Author: 
Basanta Kumar Kar

This unpublished collection of poems (the third by this poet) provides a new dimension to the development paradigm by exploring the suffering that individual women undergo in life. The poet, who has held positions in a number of social development organisations, reflects here on the real-life stories of women who suffer from multiple sources of marginalisation and vulnerability - women who have been deprived of their rights, impoverished, abandoned, starved, infected by HIV, victimised by rape and conflict, malnourished, etc.

 

Specifically, the book is based upon the lives of more than 60 economically poor women in rural India, many from villages whose people are facing extinction. Each poem is essentially a vignette drawn from the story of an actual woman's life, to which the author has added his own didactic voice. The poem is followed by a short note about the subject of the poem - e.g., "This is the story of Mrs. Rama, 40 years, a Satnami Scheduled Caste (SC) woman who remarried after a 10 years of abandonment. She is [the m]other of a malnourished girl child of nine months and hails from Bawali village of Patharia block, Bilaspur district, Chhattisgarh India..."

 

Here the poet describes the process of connecting with each of the women whose stories are depicted: "I am working in the social sector and hence find the opportunity of interacting with one of the most deprived section of the populace in many states in the country during my field trips. I usually find my subjects during these occasions. What mesmerizes me is the inner strength of women to hold on to life in spite of the scathing pain that has seared their lives. In my zest to understand their lives and feelings, I hear them speak their hearts out. It is not very easy to break the ice. I build a close rapport with them and never forget to take their permission to write with due consideration and respect for them integrity and their feelings as individuals. It is only when they have complete trust on me that they share all that is buried deep down in their hearts. Usually, the feelings break out from captivity in a torrent as if they have never spoken out for fear of not being understood or taken advantage of. It takes hours and hours to cull out the story, to discover the chain of events leading to the predicament. It requires active listening; listening with understanding and empathizing. At times non-verbal communication also carries a lot of meaning during these sittings."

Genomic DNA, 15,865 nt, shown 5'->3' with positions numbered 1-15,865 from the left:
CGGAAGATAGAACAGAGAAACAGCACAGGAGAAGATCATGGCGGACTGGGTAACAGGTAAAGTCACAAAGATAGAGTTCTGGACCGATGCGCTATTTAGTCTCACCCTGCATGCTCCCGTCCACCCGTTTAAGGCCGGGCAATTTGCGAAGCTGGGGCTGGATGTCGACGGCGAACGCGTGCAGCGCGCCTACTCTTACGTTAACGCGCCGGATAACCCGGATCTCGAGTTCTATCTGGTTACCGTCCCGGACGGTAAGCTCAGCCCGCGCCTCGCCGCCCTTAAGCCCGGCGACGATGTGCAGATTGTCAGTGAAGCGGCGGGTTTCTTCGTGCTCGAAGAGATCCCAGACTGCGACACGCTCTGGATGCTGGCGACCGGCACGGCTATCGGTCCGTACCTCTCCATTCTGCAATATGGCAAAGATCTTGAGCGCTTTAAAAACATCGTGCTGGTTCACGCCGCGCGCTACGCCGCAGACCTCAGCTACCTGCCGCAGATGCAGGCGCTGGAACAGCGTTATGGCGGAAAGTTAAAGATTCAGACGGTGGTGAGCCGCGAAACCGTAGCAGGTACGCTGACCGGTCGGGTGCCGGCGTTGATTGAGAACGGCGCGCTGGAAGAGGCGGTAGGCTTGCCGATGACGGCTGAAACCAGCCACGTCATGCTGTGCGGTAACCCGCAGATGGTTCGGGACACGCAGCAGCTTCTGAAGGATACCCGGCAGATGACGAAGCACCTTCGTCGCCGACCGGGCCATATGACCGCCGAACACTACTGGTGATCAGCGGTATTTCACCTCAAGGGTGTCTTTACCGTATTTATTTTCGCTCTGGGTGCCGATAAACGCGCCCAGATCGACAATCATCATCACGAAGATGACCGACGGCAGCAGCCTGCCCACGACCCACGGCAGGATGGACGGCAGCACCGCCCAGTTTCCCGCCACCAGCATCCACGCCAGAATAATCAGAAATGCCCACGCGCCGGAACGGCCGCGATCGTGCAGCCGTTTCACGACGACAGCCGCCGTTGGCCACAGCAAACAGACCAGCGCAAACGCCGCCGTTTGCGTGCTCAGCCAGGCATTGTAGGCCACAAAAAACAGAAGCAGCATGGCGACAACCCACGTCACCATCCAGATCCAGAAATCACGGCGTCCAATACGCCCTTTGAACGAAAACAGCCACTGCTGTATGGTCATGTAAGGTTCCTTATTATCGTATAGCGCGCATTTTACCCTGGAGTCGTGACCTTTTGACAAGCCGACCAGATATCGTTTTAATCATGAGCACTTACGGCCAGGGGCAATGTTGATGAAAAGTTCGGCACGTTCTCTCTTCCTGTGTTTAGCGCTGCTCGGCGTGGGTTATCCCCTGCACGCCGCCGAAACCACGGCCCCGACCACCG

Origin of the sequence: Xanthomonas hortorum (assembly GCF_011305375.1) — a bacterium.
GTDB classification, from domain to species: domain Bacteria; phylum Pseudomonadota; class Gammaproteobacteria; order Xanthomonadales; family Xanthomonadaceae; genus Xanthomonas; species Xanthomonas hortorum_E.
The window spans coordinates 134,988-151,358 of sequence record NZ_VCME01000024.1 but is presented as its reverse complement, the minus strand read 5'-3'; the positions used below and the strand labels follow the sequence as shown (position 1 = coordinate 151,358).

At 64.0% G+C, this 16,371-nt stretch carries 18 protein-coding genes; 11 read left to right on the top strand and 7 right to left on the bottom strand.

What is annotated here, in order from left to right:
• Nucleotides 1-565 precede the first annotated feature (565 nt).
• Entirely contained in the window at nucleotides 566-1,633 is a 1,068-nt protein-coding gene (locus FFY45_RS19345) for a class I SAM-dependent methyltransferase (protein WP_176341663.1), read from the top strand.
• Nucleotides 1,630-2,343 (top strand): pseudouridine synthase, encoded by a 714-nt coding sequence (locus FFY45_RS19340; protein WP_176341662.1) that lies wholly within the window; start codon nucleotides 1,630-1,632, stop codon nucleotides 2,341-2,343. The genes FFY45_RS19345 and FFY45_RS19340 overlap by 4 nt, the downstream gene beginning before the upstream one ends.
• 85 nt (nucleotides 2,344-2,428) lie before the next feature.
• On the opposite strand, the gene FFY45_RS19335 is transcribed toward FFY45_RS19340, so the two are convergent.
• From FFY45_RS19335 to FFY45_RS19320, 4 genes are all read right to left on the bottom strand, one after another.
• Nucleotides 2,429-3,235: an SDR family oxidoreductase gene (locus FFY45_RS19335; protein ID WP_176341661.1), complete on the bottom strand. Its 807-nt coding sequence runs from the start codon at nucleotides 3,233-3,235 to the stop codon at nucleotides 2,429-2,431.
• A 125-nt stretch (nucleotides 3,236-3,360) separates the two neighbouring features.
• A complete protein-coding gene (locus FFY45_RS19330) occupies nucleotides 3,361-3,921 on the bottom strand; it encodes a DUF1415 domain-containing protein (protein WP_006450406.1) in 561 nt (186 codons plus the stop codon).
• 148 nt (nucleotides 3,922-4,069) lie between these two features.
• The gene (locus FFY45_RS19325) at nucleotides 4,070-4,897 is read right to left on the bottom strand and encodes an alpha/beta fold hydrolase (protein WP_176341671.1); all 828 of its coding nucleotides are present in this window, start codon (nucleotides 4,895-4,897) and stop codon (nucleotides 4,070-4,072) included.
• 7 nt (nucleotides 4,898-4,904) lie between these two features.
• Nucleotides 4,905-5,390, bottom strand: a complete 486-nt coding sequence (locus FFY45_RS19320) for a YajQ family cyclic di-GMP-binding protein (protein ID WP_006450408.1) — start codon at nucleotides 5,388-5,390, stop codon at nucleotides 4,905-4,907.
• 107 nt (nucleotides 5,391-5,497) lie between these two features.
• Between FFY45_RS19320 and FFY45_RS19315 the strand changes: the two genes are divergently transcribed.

The Unfold Pinnacle is written as much for educational as it is for literary purposes, and has been used by creative teams who are developing storylines on issues relating to poverty, marginalisation, malnutrition, deprivation, and so on. According to the poet, the circulation of Unfold Pinnacle poems in various networks, organisations, and e-groups indicates that development professionals are increasing seeking such poetry in their project formulation, capacity building, and problem-solving approaches. He contends that academicians and activists can use the poems as case study/training material to explore the realities of the rural environment, underlying/structural causes of human suffering, the nature of rights deprivation, and the realities on the ground as opposed to popular assumptions about poverty. By providing insight into what it is like to live in poverty and to suffer multiple deprivation of rights, creative writing that gives voice to living individuals whose experiences are often ignored; this can be a programming tool to spark understanding and empathy, Basanta Kar says. He also envisions his poetry on the lips and in the ears of people attending social forums and social development fairs in India and abroad. The poet claims that, in the context of an obsession within the development community on analytical and empirical research, The Untold Pinnacle helps meet the demand for creative literature that explores human issues - in India and abroad.

 

For information about how to obtain the collection of poems, please contact the poet at the address listed below.

Source: 

Emails from Basanta Kumar Kar to The Communication Initiative on July 14 and July 15 2008; and Wordgathering website.